It is important not to draw naïve parallels between the past and present. These days, we have an enormous suite of technological solutions that we can bring to problems of urban sustainability, and we also have a much greater understanding of the environmental processes that give rise to challenges that are both direct (such as flooding) and indirect (such as social upheavals caused by natural disasters). Nonetheless, in broad terms, it is interesting to be able to identify some common strands which seem to run from the past to the present. One of the things we see quite clearly at Angkor is the apparent lack of a coherent long-term master plan, with each successive ruler embarking on massive, ad hoc programs of urban redevelopment that eventually left the structural form of Angkor maladapted to the social and environmental challenges it faced towards its end. In Phnom Penh, a lack of a coherent vision for the growth of the city, weak governance and poor enforcement of existing regulations all conspire to produce an urban landscape that is expanding rather chaotically and without the kind of infrastructure – such as a mass transport system – that is required to sustain it.
When it comes to urban resiliency in Phnom Penh, however, the main issue is water – an issue that is particularly important in the face of contemporary climate change and the kinds of extreme weather events that have become increasingly common in recent years. As with Angkor, the entire city of Phnom Penh straddles broad floodplains and a cascading system of lakes which provide natural systems for water filtration, managing sedimentation, flood control and even waste management. Many of the main boulevards encircling the urban core of Phnom Penh were once dykes that defined the outer limits of the city, yet rapid and uncontrolled development and urban sprawl, combined with the filling of water bodies due to the immense value of the land to developers, has already substantially upset the delicate balance between water and human habitat, and has thus created a requirement for increasingly expensive technological solutions to mitigate very serious problems with flooding.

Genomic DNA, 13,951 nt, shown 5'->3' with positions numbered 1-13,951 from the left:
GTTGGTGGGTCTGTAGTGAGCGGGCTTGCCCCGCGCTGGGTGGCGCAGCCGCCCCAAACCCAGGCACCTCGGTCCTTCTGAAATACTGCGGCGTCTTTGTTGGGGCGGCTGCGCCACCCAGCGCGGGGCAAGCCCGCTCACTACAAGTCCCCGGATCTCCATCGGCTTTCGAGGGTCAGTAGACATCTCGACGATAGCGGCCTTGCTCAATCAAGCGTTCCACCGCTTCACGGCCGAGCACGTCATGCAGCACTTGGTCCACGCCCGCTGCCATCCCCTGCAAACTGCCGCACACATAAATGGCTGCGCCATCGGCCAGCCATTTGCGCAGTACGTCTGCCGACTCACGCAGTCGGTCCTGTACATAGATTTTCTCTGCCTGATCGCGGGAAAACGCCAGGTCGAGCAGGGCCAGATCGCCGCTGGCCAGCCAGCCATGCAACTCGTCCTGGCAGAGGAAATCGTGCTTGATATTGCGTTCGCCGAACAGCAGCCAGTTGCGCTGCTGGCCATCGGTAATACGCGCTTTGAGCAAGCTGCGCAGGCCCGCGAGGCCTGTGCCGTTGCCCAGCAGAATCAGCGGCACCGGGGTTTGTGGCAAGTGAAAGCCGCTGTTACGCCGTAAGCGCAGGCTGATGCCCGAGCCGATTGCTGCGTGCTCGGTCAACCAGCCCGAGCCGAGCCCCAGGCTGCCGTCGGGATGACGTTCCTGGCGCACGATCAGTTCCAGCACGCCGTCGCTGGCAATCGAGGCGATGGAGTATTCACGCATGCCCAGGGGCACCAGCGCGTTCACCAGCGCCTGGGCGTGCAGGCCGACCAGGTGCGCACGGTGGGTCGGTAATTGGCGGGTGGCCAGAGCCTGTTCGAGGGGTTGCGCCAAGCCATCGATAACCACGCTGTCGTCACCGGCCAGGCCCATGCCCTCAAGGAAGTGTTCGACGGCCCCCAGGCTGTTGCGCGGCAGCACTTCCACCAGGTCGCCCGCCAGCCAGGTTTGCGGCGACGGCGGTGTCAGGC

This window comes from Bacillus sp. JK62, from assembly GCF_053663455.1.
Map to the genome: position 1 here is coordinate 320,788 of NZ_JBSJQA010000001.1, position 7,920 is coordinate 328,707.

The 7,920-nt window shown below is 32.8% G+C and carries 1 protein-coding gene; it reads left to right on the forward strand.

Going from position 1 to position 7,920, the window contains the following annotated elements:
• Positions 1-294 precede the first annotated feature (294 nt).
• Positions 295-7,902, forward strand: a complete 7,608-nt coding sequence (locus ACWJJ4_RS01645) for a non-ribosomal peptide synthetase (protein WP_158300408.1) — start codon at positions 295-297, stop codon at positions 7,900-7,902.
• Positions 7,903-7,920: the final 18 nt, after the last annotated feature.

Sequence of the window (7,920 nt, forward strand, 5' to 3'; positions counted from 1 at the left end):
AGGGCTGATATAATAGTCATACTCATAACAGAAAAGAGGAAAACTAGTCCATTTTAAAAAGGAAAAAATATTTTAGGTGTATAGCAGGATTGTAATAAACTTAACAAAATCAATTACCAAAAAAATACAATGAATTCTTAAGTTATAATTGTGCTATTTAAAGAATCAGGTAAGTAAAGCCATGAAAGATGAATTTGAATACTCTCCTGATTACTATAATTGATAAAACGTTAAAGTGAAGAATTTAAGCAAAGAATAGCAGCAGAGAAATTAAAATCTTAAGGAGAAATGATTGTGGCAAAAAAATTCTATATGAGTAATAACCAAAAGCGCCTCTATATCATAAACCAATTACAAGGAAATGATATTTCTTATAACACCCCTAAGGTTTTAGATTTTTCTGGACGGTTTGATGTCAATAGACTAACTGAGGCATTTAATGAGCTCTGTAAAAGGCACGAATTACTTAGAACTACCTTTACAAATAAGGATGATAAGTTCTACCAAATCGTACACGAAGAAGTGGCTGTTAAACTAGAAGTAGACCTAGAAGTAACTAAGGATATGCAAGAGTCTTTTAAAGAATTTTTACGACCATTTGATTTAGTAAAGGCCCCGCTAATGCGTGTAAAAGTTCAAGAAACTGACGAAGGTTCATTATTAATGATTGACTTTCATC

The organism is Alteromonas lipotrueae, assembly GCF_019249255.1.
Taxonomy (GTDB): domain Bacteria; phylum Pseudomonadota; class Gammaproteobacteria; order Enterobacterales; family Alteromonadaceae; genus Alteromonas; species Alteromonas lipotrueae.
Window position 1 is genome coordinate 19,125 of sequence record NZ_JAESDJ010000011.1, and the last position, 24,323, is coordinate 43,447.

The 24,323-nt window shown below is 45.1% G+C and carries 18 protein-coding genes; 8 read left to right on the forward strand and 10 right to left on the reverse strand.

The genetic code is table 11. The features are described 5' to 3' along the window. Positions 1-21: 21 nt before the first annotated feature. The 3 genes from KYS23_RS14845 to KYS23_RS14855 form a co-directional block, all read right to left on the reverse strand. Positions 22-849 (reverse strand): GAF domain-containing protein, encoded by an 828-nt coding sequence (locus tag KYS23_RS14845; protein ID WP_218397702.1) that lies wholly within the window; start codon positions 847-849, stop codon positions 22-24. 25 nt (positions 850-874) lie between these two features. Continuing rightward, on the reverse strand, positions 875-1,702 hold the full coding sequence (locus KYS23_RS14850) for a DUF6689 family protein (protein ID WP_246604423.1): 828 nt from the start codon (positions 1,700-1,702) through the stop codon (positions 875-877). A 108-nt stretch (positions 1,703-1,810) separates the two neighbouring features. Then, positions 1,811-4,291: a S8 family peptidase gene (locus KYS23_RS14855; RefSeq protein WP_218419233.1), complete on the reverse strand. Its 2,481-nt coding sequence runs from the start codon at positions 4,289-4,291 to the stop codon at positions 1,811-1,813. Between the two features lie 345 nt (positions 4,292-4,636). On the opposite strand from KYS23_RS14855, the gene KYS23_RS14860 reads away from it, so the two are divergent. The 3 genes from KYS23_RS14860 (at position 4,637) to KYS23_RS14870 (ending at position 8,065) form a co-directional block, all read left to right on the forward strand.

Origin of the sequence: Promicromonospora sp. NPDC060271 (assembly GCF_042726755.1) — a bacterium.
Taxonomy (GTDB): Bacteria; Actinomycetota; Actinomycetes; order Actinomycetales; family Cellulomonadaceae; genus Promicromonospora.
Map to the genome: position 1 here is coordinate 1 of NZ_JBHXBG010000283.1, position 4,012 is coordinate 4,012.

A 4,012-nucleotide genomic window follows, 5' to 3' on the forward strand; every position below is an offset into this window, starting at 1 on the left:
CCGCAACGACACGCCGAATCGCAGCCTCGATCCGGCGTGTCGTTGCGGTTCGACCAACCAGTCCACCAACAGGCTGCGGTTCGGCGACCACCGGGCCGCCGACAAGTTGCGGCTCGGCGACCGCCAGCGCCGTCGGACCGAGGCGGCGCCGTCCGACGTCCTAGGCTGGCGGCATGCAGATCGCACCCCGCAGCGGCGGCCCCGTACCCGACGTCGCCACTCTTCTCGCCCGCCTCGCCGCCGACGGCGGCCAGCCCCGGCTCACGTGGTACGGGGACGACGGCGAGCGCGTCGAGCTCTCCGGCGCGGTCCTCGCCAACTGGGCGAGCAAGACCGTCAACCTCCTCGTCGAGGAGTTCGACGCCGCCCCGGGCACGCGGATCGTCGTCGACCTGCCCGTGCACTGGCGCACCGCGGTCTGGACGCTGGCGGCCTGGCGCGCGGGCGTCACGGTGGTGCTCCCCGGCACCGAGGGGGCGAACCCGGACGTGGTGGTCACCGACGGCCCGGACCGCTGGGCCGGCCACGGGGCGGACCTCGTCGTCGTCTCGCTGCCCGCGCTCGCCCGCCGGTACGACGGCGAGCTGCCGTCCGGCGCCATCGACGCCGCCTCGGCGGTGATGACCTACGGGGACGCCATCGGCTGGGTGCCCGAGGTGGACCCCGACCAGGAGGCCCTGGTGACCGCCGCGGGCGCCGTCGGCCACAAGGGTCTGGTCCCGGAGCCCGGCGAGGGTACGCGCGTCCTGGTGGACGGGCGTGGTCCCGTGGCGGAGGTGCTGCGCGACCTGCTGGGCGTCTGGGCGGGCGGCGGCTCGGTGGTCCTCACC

Can cities like Phnom Penh overcome their infrastructural limitations to become more resilient? Or are they forever doomed by their infrastructural inflexibility?
Broad visions for the future of Phnom Penh – and there are many – will not be useful without effective implementation and proper oversight. However, I think it would be naïve to say that Phnom Penh is “doomed.” The knowledge of how to build cities sustainably is there, as are the technologies to do so. It is simply a question of will, making resources available and being able to implement solutions before doing so becomes prohibitively costly. Archaeology, however, shows us very clearly that civilizations frequently don’t take rational or sensible courses of action, even when they have the information and the wherewithal to do so. In mediaeval Angkor, for instance, the standard response to the failure of one part of the water management system was not to do things differently, but rather, to re-engineer the same thing in a different location, only larger. Meanwhile, the feeble response worldwide to the challenges presented by climate change shows that the failure to learn from the mistakes of the past – not to mention a misplaced faith in technological solutions to problems that could have been avoided in the first place with careful planning – is not simply a local problem.